Step 5: Write a clear Conclusion
This section shows how the work advances the field from the present state of knowledge. In some journals, it's a separate section; in others, it's the last paragraph of the Discussion section. Whatever the case, without a clear conclusion section, reviewers and readers will find it difficult to judge your work and whether it merits publication in the journal.
A common error in this section is repeating the abstract, or just listing experimental results. Trivial statements of your results are unacceptable in this section.
You should provide a clear scientific justification for your work in this section, and indicate uses and extensions if appropriate. Moreover, you can suggest future experiments and point out those that are underway.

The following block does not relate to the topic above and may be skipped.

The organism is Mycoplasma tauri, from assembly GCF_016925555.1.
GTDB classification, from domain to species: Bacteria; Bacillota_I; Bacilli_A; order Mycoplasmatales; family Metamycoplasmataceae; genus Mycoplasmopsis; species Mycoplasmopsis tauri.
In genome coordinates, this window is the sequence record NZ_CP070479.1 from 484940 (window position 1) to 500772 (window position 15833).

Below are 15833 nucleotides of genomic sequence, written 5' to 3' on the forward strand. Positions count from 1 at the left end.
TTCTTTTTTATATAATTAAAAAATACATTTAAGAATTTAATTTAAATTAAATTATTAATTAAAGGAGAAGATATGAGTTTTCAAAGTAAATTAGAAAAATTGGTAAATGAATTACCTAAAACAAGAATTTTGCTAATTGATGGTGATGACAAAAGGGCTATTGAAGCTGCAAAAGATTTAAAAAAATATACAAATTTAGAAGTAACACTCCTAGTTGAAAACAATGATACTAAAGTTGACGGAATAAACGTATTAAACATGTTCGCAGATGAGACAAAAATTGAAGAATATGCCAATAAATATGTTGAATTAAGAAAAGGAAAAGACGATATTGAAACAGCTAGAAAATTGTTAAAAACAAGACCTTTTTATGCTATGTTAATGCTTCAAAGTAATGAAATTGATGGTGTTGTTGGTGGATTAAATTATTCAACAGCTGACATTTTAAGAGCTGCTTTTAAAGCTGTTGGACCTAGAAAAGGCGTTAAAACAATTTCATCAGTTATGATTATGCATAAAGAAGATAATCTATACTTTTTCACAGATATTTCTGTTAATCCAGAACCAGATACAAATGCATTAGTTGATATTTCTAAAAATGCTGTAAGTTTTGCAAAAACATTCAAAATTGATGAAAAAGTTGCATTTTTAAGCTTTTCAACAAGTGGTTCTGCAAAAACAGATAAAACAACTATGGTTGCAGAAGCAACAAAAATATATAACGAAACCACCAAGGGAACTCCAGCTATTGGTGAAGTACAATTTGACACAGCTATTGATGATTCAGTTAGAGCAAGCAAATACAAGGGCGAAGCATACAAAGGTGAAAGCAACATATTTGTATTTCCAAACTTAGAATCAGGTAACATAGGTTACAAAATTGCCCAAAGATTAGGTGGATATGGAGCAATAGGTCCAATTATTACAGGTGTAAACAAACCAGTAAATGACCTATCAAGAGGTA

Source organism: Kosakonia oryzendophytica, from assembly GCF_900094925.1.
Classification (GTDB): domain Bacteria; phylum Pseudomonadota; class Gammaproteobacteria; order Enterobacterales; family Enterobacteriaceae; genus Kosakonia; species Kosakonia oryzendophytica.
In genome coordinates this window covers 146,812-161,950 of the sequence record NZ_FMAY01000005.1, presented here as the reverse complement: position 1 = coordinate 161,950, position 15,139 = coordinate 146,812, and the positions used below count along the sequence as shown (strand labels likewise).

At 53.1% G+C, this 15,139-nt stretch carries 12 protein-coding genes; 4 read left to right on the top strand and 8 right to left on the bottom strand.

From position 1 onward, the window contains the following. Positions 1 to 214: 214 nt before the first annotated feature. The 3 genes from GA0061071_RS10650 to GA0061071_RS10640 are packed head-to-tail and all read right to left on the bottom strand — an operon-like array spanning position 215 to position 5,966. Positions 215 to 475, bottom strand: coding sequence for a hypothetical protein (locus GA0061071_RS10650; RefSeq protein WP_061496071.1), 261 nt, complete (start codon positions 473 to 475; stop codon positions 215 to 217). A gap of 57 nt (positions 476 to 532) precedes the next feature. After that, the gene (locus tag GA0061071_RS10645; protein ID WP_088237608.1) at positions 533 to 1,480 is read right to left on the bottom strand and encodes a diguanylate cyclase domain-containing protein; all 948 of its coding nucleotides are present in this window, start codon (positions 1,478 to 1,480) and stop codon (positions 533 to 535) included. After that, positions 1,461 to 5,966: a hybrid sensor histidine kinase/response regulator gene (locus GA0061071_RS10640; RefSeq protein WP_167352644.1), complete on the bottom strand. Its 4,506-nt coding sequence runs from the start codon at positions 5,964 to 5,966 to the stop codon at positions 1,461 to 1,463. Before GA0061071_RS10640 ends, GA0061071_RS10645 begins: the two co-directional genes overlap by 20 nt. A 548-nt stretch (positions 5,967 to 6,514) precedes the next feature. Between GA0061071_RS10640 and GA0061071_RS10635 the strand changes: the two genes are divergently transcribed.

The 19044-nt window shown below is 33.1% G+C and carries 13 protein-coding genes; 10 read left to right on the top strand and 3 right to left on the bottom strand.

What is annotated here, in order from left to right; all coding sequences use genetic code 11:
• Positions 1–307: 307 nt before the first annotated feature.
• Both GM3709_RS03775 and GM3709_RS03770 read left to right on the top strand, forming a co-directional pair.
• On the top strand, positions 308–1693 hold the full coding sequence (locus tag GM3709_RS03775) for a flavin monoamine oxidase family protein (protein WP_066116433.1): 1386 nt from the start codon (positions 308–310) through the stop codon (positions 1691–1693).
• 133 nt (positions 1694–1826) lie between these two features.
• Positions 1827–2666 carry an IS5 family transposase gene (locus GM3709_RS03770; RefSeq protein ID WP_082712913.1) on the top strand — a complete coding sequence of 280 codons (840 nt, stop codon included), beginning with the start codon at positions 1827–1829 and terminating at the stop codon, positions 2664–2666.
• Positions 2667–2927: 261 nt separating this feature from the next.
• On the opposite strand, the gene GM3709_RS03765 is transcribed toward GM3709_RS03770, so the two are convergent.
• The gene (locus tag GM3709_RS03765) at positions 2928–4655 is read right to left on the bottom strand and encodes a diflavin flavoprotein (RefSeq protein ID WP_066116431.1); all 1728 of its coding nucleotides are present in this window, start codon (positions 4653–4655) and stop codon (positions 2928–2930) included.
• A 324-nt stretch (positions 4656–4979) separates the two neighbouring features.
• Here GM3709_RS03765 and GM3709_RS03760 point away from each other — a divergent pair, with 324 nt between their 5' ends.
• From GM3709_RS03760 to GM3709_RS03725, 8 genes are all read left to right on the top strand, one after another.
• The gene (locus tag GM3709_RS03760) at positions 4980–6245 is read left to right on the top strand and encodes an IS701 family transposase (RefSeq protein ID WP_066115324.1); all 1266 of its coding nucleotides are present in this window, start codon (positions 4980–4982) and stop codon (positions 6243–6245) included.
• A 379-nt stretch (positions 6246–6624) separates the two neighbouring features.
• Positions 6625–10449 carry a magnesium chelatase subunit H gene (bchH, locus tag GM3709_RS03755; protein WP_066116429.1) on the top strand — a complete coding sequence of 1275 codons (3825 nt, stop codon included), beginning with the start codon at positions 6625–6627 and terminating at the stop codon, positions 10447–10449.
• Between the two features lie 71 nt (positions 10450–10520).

You can propose present global and specific conclusions, in relation to the objectives included in the introduction.[divider]
Step 6: Write a compelling Introduction
This is your opportunity to convince readers that you clearly know why your work is useful.
A good introduction should answer the following questions:
- What is the problem to be solved?
- Are there any existing solutions?
- Which is the best?
- What is its main limitation?
- What do you hope to achieve?
Editors like to see that you have provided a perspective consistent with the nature of the journal. You need to introduce the main scientific publications on which your work is based, citing a couple of original and important works, including recent review articles.
However, editors hate improper citations of too many references irrelevant to the work, or inappropriate judgments on your own achievements. They will think you have no sense of purpose.
Here are some additional tips for the introduction:
- Never use more words than necessary (be concise and to-the-point). Don't make this section into a history lesson. Long introductions put readers off.
- We all know that you are keen to present your new data. But do not forget that you need to give the whole picture at first.